The most common answer to legal questions is "it depends." The time hat you spend actually engaged in work (e.g., talking on the phone for work) counts as work time. However, merely carrying the phone is probably not work time, especially if you are able to use the time for personal activities (e.g., sleep, go shopping, watch TV, etc.). I encourage you to consult in person with an employment attorney to get a careful analysis.
My answers to questions posted on AVVO are intended to provide general information only, and are not intended to be legal advice. Employment law issues typically require a careful case-by-case analysis. Consequently, if you feel that you need legal advice, I would encourage you to consult in person with an employment attorney in your area.Ask a similar question
If will likely come down to whether you are required to be on site or not.
This response is intended as only general legal information and not specific legal advice for your case. You should consult with an attorney for legal advice. You may contact our statewide offices for a consultation, toll free at 1-866-318-4878. Main office Gainesville.Ask a similar question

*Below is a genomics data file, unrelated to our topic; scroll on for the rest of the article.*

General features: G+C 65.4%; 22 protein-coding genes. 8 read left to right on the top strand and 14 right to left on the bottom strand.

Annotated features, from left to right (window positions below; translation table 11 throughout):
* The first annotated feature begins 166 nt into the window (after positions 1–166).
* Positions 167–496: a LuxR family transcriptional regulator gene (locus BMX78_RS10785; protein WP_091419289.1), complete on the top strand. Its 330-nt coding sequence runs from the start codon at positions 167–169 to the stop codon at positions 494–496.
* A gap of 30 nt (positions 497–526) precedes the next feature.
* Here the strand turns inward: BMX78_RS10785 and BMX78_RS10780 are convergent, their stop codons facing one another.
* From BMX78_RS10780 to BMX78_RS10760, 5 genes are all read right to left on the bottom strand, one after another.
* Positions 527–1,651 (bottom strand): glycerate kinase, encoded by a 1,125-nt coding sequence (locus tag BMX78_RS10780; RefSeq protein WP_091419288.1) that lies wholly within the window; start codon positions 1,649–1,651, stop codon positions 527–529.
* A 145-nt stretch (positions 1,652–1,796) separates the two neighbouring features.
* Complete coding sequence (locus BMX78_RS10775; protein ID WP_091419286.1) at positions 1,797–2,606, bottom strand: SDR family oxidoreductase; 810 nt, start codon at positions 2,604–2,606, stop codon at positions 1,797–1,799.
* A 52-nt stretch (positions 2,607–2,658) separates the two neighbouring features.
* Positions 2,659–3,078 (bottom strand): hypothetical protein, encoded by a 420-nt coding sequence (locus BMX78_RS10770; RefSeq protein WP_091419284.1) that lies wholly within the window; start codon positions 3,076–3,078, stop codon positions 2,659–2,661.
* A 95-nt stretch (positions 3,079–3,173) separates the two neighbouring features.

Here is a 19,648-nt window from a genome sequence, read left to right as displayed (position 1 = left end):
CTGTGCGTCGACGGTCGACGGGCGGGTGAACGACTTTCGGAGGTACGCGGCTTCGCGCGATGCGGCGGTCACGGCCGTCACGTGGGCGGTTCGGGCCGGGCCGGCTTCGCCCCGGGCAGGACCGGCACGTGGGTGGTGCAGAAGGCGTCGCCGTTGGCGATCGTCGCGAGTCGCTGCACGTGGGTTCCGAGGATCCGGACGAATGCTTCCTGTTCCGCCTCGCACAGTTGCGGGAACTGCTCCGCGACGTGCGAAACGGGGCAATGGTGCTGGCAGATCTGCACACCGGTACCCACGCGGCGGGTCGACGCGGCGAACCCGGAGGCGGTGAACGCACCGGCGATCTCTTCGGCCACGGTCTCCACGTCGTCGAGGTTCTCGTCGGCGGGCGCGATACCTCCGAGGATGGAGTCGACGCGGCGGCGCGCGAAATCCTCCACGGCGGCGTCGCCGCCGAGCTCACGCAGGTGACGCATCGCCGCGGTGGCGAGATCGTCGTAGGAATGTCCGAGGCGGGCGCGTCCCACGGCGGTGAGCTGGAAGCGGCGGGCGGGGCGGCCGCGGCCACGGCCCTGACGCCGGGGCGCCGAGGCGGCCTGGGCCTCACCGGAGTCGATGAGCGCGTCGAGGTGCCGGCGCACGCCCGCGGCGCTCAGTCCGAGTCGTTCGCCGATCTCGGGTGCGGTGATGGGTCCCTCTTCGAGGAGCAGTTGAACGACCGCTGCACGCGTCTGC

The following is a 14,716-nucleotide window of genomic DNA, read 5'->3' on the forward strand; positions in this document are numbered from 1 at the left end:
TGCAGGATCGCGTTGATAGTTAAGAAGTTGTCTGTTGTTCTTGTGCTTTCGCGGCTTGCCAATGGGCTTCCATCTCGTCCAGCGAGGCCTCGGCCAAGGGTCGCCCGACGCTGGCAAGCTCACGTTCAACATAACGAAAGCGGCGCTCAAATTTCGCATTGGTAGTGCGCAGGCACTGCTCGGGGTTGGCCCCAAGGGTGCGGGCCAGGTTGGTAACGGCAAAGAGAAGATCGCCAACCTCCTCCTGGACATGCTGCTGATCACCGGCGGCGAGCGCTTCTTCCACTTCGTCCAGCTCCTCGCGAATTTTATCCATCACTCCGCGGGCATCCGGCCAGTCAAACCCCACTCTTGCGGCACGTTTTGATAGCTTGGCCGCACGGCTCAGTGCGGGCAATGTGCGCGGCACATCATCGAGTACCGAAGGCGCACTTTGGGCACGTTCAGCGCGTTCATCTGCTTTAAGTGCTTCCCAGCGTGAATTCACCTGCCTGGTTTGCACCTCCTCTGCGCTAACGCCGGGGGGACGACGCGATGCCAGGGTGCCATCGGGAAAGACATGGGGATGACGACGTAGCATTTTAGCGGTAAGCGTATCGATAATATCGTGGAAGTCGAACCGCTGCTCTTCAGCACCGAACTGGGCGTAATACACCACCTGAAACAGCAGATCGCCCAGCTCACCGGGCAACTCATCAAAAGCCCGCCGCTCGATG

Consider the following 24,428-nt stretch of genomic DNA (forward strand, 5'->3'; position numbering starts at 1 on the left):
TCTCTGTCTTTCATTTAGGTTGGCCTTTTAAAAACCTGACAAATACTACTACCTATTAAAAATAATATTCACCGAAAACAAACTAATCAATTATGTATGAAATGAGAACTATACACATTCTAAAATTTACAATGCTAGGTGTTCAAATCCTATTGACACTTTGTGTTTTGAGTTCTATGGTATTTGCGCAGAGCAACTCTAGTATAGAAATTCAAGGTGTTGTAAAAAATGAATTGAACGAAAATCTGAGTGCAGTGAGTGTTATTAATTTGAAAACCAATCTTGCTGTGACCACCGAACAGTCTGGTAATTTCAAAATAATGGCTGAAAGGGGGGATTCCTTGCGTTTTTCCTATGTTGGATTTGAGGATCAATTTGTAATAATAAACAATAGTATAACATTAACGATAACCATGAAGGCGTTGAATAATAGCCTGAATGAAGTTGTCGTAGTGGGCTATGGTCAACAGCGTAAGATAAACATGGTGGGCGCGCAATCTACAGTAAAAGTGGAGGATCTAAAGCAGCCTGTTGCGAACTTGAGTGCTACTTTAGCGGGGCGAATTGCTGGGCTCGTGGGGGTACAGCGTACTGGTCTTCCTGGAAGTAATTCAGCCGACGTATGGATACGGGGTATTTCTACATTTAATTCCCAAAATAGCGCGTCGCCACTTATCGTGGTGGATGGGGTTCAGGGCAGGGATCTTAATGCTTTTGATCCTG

Federal wage law on whether "on call" or waiting time is compensable is complex. In general, the outcome depends on the degree of control exercised by the employer and the degree of freedom the worker has to do things other than work. You should contact a Florida employment lawyer who handles unpaid wage claims.Ask a similar question
It depends on whether you are free to do as you please during waiting time. If you can leave the premises, go shopping, eat, take a nap, etc., it may not count as hours worked. If you have to stay in the premises waiting to work, then it counts. This is what is called "engaged to wait," which should be paid versus "waiting to engage," which is not.Ask a similar question